This is a decision I came to kicking and screaming. (Ask Angie.) I am not a time-tracking kind of girl. I actually, despite being a “J” on the Myers-Briggs, rebel against many such restraints.
I have been in business since January or so, and tried to track my time, in fits and starts. We signed up for Harvest, then cancelled our account. We tried another service, and my team used it faithfully, while I did not.
My attitude was — I will work to get the job done; I will be more concerned about delivering promised work than tracking time; it’s my company so I don’t really need to know how much time I am working.
However: big problem. How can I judge if my business is profitable if I cannot reliably track expenses, including time? How can I determine the “run rate” of my business if I do not know how much time it takes me to run it? How can I set boundaries effectively between work and business if I am not sure how many hours I am working?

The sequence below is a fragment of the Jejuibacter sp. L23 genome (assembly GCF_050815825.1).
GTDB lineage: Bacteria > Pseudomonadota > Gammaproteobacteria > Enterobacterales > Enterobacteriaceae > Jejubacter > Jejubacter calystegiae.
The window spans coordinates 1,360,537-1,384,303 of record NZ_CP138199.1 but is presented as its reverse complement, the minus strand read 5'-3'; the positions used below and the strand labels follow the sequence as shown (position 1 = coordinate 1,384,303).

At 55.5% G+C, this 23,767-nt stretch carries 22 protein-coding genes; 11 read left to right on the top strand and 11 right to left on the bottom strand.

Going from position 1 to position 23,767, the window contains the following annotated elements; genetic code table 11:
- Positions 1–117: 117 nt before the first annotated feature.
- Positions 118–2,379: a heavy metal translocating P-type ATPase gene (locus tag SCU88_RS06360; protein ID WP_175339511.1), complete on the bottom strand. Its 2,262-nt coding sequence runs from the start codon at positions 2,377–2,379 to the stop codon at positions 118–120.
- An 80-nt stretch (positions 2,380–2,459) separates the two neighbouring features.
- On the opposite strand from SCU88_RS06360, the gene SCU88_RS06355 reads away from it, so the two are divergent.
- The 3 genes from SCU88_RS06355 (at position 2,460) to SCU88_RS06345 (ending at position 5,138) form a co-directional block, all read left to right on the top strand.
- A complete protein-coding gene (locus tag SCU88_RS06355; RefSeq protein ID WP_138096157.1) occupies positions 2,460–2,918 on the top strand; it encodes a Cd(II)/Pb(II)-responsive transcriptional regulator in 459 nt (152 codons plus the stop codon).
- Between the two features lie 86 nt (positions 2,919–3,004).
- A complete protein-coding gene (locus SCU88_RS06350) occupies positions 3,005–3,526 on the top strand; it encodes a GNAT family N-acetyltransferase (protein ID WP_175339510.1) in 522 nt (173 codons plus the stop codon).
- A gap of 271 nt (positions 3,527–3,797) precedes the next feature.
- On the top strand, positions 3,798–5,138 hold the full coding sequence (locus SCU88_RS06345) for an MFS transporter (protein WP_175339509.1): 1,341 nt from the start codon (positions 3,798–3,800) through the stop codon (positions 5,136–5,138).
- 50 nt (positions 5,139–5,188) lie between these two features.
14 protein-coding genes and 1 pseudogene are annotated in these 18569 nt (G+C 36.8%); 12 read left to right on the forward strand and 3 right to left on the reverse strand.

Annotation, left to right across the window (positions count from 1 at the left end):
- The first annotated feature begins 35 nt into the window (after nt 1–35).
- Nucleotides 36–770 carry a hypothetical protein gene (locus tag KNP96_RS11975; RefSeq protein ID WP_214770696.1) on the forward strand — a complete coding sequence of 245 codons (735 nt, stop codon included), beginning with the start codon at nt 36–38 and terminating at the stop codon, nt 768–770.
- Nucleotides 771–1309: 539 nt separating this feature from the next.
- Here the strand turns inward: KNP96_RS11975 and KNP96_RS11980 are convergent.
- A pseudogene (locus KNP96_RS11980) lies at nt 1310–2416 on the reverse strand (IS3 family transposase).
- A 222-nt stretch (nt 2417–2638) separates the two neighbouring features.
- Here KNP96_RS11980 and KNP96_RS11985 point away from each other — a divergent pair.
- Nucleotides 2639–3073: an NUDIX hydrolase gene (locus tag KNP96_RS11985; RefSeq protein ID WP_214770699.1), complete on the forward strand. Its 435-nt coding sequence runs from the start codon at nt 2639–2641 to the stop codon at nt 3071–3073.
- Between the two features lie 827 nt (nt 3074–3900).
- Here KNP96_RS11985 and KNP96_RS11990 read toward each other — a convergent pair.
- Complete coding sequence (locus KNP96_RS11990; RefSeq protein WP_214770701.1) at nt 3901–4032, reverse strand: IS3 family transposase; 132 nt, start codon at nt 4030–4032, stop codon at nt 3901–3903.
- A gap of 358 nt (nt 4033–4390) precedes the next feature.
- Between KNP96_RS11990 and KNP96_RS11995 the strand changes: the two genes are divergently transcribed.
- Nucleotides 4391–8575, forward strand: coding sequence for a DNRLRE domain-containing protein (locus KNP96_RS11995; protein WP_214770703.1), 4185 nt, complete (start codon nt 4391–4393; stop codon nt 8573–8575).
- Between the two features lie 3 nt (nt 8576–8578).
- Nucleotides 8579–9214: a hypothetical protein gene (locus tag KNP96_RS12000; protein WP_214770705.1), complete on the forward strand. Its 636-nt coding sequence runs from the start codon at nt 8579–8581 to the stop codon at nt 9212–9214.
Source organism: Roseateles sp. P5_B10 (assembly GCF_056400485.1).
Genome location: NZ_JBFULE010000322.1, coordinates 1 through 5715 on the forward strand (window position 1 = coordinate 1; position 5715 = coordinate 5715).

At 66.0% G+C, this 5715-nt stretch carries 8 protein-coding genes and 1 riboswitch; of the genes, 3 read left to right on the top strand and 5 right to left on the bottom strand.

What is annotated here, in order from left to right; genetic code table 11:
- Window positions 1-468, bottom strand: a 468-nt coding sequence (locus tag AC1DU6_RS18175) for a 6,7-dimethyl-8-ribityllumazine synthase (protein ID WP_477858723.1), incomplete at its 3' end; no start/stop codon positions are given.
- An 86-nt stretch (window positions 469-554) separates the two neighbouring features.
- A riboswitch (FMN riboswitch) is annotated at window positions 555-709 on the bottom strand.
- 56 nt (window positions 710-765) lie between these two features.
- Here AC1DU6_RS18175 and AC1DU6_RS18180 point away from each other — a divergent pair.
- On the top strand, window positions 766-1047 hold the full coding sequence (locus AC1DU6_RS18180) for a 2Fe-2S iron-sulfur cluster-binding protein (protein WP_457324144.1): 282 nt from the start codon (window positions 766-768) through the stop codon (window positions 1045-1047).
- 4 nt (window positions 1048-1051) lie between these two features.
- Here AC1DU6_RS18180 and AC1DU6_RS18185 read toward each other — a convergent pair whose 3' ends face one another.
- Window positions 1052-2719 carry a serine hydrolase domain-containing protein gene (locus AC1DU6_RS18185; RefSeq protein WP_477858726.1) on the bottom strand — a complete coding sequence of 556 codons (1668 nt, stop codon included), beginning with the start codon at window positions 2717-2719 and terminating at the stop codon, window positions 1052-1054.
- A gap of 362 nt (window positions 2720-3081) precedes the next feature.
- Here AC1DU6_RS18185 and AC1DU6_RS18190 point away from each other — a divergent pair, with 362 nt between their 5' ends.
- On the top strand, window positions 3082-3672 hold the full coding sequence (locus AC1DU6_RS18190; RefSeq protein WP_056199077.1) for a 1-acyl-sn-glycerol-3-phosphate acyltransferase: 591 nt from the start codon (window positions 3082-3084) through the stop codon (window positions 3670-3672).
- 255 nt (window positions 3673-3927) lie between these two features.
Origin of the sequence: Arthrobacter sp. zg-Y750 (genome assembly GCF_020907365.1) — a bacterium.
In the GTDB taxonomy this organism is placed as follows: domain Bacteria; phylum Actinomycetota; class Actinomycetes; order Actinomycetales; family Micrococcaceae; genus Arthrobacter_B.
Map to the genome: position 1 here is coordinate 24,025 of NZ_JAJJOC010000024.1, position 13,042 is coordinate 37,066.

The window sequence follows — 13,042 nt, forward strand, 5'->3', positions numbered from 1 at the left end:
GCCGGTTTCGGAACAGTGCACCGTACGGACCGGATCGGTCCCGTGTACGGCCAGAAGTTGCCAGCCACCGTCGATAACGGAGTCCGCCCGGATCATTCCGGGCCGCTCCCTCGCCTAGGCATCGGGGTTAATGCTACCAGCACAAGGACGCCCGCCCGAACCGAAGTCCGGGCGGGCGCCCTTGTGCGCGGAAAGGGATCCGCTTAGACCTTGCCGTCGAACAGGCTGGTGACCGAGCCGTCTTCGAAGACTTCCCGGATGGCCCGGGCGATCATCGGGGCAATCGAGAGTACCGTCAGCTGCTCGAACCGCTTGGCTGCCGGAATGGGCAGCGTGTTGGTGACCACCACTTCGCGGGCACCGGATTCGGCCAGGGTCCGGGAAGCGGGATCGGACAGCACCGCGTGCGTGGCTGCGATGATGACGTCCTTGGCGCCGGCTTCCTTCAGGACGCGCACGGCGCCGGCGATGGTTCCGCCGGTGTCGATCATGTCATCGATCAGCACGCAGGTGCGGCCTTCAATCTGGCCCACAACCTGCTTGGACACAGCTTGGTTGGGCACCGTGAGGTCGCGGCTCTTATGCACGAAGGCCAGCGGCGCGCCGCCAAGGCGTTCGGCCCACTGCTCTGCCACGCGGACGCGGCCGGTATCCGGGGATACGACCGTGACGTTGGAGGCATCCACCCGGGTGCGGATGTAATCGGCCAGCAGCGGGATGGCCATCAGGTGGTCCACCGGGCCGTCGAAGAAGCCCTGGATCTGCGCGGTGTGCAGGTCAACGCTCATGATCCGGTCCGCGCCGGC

Mid-October, I began faithfully tracking my time — and at the end of November we could more accurately look at our business profitability because we finally had a month’s worth of accurate data. I can see how much time I am working with clients, how much time I am spending in meetings and sales calls, and how much time I am spending on email (verdict: way too much!). I can, with better data, become more effective, focused, and balanced in managing my time.
In case you’re interested, we use Harvest to track our time. One benefit of Harvest is a handy iPhone app, but I more often use the web version. I open my time sheet each day and track my time throughout the day. If I get busy, I recreate my day’s work at the end of the day, using my calendar as a guide.
I may be a reluctant convert to time tracking, but I can say with confidence that I will continue to track my time because it’s the right decision for me and my company.